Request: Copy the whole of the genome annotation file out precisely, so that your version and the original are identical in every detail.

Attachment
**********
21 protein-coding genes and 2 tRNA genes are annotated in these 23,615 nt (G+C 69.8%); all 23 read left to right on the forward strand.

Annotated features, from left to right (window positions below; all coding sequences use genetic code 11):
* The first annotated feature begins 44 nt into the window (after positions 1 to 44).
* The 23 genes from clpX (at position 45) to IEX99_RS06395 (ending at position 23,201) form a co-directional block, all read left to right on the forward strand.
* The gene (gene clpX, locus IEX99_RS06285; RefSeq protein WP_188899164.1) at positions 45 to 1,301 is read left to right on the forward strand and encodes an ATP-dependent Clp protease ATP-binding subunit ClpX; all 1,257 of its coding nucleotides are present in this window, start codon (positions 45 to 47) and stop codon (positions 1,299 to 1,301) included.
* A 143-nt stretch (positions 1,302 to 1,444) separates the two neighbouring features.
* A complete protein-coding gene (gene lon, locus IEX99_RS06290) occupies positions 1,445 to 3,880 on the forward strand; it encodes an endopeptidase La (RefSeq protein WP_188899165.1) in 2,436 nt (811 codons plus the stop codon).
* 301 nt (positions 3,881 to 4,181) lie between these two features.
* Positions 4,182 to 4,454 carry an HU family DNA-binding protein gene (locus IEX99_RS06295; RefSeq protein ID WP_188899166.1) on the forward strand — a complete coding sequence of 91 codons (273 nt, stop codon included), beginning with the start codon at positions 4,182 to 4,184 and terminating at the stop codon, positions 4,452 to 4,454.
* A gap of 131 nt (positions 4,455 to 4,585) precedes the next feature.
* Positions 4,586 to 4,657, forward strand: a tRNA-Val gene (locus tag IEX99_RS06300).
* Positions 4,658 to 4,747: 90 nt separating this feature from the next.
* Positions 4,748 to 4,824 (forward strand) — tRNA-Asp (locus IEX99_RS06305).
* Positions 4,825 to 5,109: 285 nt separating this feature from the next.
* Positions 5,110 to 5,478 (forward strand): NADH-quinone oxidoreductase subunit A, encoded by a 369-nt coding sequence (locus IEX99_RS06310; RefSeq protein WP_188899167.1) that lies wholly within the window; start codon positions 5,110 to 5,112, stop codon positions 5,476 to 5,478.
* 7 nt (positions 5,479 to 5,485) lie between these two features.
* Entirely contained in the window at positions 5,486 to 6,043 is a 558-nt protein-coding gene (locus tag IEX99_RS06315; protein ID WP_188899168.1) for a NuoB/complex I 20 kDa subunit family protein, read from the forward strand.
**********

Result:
21 protein-coding genes and 2 tRNA genes are annotated in these 23,615 nt (G+C 69.8%); all 23 read left to right on the forward strand.

Annotated features, from left to right (window positions below; all coding sequences use genetic code 11):
* The first annotated feature begins 44 nt into the window (after positions 1 to 44).
* The 23 genes from clpX (at position 45) to IEX99_RS06395 (ending at position 23,201) form a co-directional block, all read left to right on the forward strand.
* The gene (gene clpX, locus IEX99_RS06285; RefSeq protein WP_188899164.1) at positions 45 to 1,301 is read left to right on the forward strand and encodes an ATP-dependent Clp protease ATP-binding subunit ClpX; all 1,257 of its coding nucleotides are present in this window, start codon (positions 45 to 47) and stop codon (positions 1,299 to 1,301) included.
* A 143-nt stretch (positions 1,302 to 1,444) separates the two neighbouring features.
* A complete protein-coding gene (gene lon, locus IEX99_RS06290) occupies positions 1,445 to 3,880 on the forward strand; it encodes an endopeptidase La (RefSeq protein WP_188899165.1) in 2,436 nt (811 codons plus the stop codon).
* 301 nt (positions 3,881 to 4,181) lie between these two features.
* Positions 4,182 to 4,454 carry an HU family DNA-binding protein gene (locus IEX99_RS06295; RefSeq protein ID WP_188899166.1) on the forward strand — a complete coding sequence of 91 codons (273 nt, stop codon included), beginning with the start codon at positions 4,182 to 4,184 and terminating at the stop codon, positions 4,452 to 4,454.
* A gap of 131 nt (positions 4,455 to 4,585) precedes the next feature.
* Positions 4,586 to 4,657, forward strand: a tRNA-Val gene (locus tag IEX99_RS06300).
* Positions 4,658 to 4,747: 90 nt separating this feature from the next.
* Positions 4,748 to 4,824 (forward strand) — tRNA-Asp (locus IEX99_RS06305).
* Positions 4,825 to 5,109: 285 nt separating this feature from the next.
* Positions 5,110 to 5,478 (forward strand): NADH-quinone oxidoreductase subunit A, encoded by a 369-nt coding sequence (locus IEX99_RS06310; RefSeq protein WP_188899167.1) that lies wholly within the window; start codon positions 5,110 to 5,112, stop codon positions 5,476 to 5,478.
* 7 nt (positions 5,479 to 5,485) lie between these two features.
* Entirely contained in the window at positions 5,486 to 6,043 is a 558-nt protein-coding gene (locus tag IEX99_RS06315; protein ID WP_188899168.1) for a NuoB/complex I 20 kDa subunit family protein, read from the forward strand.